Circular Ice Formations in Polar Ocean
Canadian Arctic Archipelago
Dates of acquisition:
- June 25th, 2023 | 21:11:16 UTC
- June 22nd, 2023 | 21:11:16 UTC
- June 27th, 2023 | 21:03:31 UTC
- June 25th, 2023 | 20:23:27 UTC
- July 2nd, 2023 | 20:23:27 UTC
- June 26th, 2023 | 21:31:06 UTC
- June 25th, 2023 | 21:11:09 UTC
Sensors: Sentinel-2 L2A, Sentinel-1 AWS-EW HH
- 80.5°N, 83.4°W;
- 76.2°N, 118.2°W;
- 70.5°N, 112.3°W
Each year in June-July, large numbers of circular, radially spreading patches of white and grey colour can be observed on the yet unmelted sea ice of the straits and bays around the islands of the Canadian Arctic Archipelago and near the Canadian Arctic coast. They grow over a period of two to four weeks, sometimes reaching up to one kilometre in diameter. The structures can be seen in all marine waters within the archipelago. However, they are particularly pronounced in relatively enclosed fjords and bays (e.g. Borup Fjord, D’Iberville Fjord, Atkinson Bay, etc.). These radially growing structures are particularly visible in a false-colour composite with near-infrared, red, and green bands (8, 4, 3 or 8, 5, 4). They are also visible in the true colour image. They appear (or become visible) when the ice becomes thin, semi-transparent (sea water shining through) and takes on saturated blue colors in the RGB range (8, 5, 4). The patches that appear on this blue ice seem to be randomly distributed, but are particularly associated with developing cracks [Fig. 2-a, 2-b, 3, 4].
It can be observed that these structures form around the nucleation centre [Fig. 1-a, 1-b, 7, 8]. They can be seen, for example, around small icebergs or their fragments frozen in sea ice. Judging from the Sentinel-1 radar images, these circular, radially expanding structures are located on the ice surface; in any case, the roughness of the ice surface in these structures distinguishes them from their surroundings, making them visible on the radar image [Fig. 2-b, 5]. According to the observations, the emergence of these formations occurs shortly before or shortly after the ice becomes semi-transparent. In any case, these formations are not visible on either Sentinel-2 or Sentinel-1 prior to “blue ice” conditions. After their appearance, the circular structures begin to grow for 2-4 weeks, reaching sizes of up to 500 m in diameter and in some rare cases up to 1 km [Fig. 1-a, 1-b, 5, 7, 8]. Afterwards, they can remain visible on lightly snow-covered ice as well as on broken ice floes of very thin, almost melted ice [Fig. 6]. This phenomenon could be explained as follows. As the water temperature rises and the sea ice becomes thinner, microcracks, or vertical pores, can form in the ice. One of the factors for their formation is thought to be dissolved salts, which are excluded from the solidification process of the ice. Other causes may be the tension of the ice sheet due to tides, water currents or the weight of the ice itself, which can contribute to the formation of cracks or holes due to the uneven density and thickness of the ice and the imperfection of the ice crystals. It can also be caused by foreign objects lying on or in the ice. Water is drawn into these microcracks by capillary action. Relatively fresh water from the nearer sub-ice layer flows up through the pores to the ice surface according to Darcy’s law (Darcy’s law for the filtration of liquids in a porous medium; it establishes a linear relationship between the volumetric flow rate of the liquid and the pressure drop in porous media). At the surface of the ice, temperatures are so low that the almost unsalted water freezes quickly and has little time to spread around the crack. Under the influence of relatively warm seawater, cracks and pores also expand, and the volume of water rising to the ice surface increases accordingly, with the water further away from the centre. Apparently, in this case, the forces of the tides, but also the effect of possible internal waves beneath the fast ice in narrow straits and bays, vibrations of the ice itself, etc., can cause water to flow through the enlarged holes in the ice. The water poured over the ice surface freezes. The structure grows radially. However, this process is uneven and rapid, tiny air bubbles dissolved in the freezing water and emerging ice crystals make the newly formed ice opaque. It is possible that when the ice is covered with new snow, the water coming from below melts it and the dark star-shaped structures form on the snow, this process has been described (left) [Fig. 6 (lower part)]. With time, the overgrown structures close in and can “cover” large areas with a continuous carpet [Fig. 7, 8, animation 1-a, 2-a]. When the conditions for new water inflow and freezing disappear, the radial structures stop growing, but they remain on the ice until it melts. As mentioned above, they disappear when the ice melts, but they can also disappear from the observer’s view when the temperature changes or when they are dusted by the snow that has fallen on the ice.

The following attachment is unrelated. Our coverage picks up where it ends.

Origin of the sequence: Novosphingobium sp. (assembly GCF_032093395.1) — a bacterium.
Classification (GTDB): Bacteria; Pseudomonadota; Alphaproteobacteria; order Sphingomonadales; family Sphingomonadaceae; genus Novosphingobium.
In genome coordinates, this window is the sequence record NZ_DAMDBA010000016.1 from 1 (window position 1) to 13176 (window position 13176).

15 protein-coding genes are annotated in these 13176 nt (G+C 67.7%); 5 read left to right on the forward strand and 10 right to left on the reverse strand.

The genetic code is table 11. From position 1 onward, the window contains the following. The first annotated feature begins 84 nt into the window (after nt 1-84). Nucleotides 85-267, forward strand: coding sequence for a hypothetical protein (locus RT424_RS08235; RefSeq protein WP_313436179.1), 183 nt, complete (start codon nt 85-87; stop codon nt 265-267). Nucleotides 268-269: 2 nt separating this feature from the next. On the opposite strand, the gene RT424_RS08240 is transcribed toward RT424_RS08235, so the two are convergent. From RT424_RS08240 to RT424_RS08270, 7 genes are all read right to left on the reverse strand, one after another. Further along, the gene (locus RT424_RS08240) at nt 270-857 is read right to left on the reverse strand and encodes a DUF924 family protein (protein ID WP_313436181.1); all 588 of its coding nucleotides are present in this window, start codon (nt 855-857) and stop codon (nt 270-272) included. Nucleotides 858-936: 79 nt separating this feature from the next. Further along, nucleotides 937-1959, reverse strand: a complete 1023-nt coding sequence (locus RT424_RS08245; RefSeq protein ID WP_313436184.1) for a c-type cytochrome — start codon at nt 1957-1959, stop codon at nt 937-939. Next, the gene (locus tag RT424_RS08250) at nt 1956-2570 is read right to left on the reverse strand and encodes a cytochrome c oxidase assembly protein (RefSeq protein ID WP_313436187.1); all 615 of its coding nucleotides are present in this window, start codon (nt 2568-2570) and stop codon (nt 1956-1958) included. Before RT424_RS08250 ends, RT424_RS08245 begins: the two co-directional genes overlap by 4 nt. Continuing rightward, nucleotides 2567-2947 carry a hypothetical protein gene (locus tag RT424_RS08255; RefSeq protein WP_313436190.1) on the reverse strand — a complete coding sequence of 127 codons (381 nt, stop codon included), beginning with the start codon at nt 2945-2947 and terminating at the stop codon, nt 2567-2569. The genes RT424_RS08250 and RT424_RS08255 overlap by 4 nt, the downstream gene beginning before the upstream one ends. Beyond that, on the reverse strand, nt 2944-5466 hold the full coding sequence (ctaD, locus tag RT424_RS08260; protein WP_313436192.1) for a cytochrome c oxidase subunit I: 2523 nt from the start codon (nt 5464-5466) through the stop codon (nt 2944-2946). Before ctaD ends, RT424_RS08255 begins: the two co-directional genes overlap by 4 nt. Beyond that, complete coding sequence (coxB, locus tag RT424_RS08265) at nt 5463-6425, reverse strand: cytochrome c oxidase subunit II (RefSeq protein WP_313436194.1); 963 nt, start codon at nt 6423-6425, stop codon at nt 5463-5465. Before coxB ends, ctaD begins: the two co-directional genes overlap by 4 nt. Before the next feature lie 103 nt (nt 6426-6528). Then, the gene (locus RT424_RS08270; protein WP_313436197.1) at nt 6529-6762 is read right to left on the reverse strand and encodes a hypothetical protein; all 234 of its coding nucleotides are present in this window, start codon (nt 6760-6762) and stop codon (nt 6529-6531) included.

There is also an image of other structures on the ice surface [Fig. 9]. These look like long parallel stripes or folds; they are rarer and have a different origin.